This essay explores the overlap between many standard features of the gypsy stereotype in early modern England and early modern beliefs about fairies. Ultimately, this feminist reading of these intersecting early modern dramatic narratives concludes that the “folly” characteristic of fairy and gypsy narratives is, quite often, empowering for the women whose lives it touches: in The Spanish Gypsy, the gypsy patriarch's response to Constanza's headstrong assertion “None but myself shall play the changeling” is “Do what thou wilt” (2.1.124–25).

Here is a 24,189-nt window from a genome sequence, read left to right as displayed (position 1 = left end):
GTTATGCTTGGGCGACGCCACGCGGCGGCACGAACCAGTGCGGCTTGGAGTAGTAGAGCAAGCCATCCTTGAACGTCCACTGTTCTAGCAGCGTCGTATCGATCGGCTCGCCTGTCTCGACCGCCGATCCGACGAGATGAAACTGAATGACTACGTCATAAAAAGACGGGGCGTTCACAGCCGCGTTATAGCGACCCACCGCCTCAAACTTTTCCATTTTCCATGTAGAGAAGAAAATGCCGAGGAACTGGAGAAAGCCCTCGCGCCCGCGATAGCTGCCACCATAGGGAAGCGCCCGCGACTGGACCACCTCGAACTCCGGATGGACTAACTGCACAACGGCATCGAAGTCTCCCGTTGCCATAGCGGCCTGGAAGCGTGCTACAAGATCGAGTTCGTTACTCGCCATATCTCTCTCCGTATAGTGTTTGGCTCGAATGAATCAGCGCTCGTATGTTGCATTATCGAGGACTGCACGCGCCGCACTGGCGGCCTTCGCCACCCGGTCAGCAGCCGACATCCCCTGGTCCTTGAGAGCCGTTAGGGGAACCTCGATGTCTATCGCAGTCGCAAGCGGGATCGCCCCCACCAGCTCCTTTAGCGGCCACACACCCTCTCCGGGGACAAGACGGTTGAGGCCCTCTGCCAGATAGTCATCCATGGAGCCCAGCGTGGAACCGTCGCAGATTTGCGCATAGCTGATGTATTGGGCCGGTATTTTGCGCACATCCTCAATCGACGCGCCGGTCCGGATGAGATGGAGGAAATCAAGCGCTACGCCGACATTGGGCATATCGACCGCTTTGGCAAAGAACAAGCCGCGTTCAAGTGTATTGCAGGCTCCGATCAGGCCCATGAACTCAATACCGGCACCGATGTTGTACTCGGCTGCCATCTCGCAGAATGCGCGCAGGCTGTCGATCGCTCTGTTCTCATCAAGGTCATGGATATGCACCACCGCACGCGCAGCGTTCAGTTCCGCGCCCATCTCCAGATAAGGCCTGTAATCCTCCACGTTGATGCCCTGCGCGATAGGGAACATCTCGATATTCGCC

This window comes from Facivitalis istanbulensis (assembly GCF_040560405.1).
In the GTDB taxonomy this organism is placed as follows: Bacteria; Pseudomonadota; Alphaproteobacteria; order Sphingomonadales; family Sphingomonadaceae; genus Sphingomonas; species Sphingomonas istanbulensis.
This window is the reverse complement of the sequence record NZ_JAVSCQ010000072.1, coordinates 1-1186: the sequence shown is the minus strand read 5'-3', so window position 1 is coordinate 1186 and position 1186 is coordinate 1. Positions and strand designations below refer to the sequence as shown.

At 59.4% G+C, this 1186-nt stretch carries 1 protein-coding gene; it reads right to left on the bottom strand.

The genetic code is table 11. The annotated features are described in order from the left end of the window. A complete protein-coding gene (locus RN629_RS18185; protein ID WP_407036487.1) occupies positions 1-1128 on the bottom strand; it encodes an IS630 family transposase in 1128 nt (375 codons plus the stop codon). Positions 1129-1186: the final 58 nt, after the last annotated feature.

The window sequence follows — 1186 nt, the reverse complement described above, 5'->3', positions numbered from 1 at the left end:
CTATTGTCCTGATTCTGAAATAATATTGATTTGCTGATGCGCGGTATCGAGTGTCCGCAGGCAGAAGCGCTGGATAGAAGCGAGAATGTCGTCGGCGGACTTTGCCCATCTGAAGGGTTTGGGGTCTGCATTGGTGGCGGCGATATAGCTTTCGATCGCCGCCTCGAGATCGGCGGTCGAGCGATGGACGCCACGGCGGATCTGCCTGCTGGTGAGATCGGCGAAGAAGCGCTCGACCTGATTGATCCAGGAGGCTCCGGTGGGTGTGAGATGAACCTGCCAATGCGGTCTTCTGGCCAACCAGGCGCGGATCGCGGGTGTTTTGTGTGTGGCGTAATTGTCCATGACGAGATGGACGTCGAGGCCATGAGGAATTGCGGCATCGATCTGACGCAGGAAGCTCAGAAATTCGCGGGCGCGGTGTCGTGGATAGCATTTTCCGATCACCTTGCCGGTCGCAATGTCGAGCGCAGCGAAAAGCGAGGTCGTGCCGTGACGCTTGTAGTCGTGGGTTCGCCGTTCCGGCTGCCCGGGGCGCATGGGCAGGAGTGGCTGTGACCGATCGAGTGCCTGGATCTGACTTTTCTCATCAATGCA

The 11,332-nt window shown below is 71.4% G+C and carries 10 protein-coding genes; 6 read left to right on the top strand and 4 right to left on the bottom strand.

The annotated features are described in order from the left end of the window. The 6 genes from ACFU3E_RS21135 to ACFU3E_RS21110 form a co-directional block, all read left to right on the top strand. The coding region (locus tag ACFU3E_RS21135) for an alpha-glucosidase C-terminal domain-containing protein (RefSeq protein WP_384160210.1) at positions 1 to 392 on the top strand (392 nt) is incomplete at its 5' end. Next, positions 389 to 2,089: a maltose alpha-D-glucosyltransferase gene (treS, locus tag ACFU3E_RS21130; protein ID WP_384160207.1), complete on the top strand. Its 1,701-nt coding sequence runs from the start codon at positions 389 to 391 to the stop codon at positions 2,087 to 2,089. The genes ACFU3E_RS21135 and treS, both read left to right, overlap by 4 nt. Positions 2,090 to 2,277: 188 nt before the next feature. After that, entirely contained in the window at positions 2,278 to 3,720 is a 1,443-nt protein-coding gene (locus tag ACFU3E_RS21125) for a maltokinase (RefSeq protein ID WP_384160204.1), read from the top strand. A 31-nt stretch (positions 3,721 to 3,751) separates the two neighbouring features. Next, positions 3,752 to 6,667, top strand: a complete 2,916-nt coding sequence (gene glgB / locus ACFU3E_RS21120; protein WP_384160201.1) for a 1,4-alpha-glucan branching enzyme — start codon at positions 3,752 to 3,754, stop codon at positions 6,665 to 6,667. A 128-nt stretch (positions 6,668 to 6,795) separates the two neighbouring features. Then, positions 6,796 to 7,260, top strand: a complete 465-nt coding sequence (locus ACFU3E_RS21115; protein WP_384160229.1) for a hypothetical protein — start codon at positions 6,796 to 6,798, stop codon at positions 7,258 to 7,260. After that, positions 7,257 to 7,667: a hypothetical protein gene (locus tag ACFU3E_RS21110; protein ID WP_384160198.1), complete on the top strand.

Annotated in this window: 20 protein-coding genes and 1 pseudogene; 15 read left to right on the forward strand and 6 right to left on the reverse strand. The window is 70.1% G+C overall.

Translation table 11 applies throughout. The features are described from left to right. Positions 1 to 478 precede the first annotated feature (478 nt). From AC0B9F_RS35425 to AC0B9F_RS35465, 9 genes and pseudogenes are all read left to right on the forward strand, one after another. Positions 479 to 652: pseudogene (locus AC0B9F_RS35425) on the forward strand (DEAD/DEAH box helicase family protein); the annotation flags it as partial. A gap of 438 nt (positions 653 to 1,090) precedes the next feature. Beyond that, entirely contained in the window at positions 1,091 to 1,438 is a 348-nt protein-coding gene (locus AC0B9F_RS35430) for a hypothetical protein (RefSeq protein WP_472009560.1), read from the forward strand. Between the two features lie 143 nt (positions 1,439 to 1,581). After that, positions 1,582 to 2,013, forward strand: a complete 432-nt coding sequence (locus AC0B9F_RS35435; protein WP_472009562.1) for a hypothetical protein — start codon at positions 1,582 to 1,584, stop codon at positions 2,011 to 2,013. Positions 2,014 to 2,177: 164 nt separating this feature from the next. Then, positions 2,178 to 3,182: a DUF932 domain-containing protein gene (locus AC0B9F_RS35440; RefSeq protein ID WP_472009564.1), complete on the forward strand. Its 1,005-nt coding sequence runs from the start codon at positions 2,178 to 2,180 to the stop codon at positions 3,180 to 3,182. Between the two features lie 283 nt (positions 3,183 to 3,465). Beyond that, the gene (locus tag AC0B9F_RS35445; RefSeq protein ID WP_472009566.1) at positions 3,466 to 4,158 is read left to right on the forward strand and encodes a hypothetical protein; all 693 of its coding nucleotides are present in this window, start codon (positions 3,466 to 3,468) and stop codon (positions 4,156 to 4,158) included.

You do not currently have access to this content.